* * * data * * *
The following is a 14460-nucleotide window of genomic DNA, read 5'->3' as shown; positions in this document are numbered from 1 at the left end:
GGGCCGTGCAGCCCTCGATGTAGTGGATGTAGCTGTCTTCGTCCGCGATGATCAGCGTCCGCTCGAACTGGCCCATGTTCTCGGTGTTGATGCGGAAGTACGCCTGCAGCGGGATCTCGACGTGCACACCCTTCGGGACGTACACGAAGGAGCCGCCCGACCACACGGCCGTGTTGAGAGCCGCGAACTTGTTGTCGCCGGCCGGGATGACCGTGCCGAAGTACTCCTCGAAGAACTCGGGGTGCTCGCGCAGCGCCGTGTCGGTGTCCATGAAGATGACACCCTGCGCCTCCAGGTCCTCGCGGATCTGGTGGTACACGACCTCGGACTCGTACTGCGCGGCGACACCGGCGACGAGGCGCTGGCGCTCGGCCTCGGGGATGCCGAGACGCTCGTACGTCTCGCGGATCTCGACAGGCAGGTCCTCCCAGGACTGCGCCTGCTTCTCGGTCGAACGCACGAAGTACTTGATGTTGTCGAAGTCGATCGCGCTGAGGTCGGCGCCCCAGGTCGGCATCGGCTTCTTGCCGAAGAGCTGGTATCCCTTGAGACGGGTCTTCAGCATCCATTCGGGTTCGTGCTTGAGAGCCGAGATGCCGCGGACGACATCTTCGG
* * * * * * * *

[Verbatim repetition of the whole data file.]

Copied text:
The following is a 14460-nucleotide window of genomic DNA, read 5'->3' as shown; positions in this document are numbered from 1 at the left end:
GGGCCGTGCAGCCCTCGATGTAGTGGATGTAGCTGTCTTCGTCCGCGATGATCAGCGTCCGCTCGAACTGGCCCATGTTCTCGGTGTTGATGCGGAAGTACGCCTGCAGCGGGATCTCGACGTGCACACCCTTCGGGACGTACACGAAGGAGCCGCCCGACCACACGGCCGTGTTGAGAGCCGCGAACTTGTTGTCGCCGGCCGGGATGACCGTGCCGAAGTACTCCTCGAAGAACTCGGGGTGCTCGCGCAGCGCCGTGTCGGTGTCCATGAAGATGACACCCTGCGCCTCCAGGTCCTCGCGGATCTGGTGGTACACGACCTCGGACTCGTACTGCGCGGCGACACCGGCGACGAGGCGCTGGCGCTCGGCCTCGGGGATGCCGAGACGCTCGTACGTCTCGCGGATCTCGACAGGCAGGTCCTCCCAGGACTGCGCCTGCTTCTCGGTCGAACGCACGAAGTACTTGATGTTGTCGAAGTCGATCGCGCTGAGGTCGGCGCCCCAGGTCGGCATCGGCTTCTTGCCGAAGAGCTGGTATCCCTTGAGACGGGTCTTCAGCATCCATTCGGGTTCGTGCTTGAGAGCCGAGATGCCGCGGACGACATCTTCGG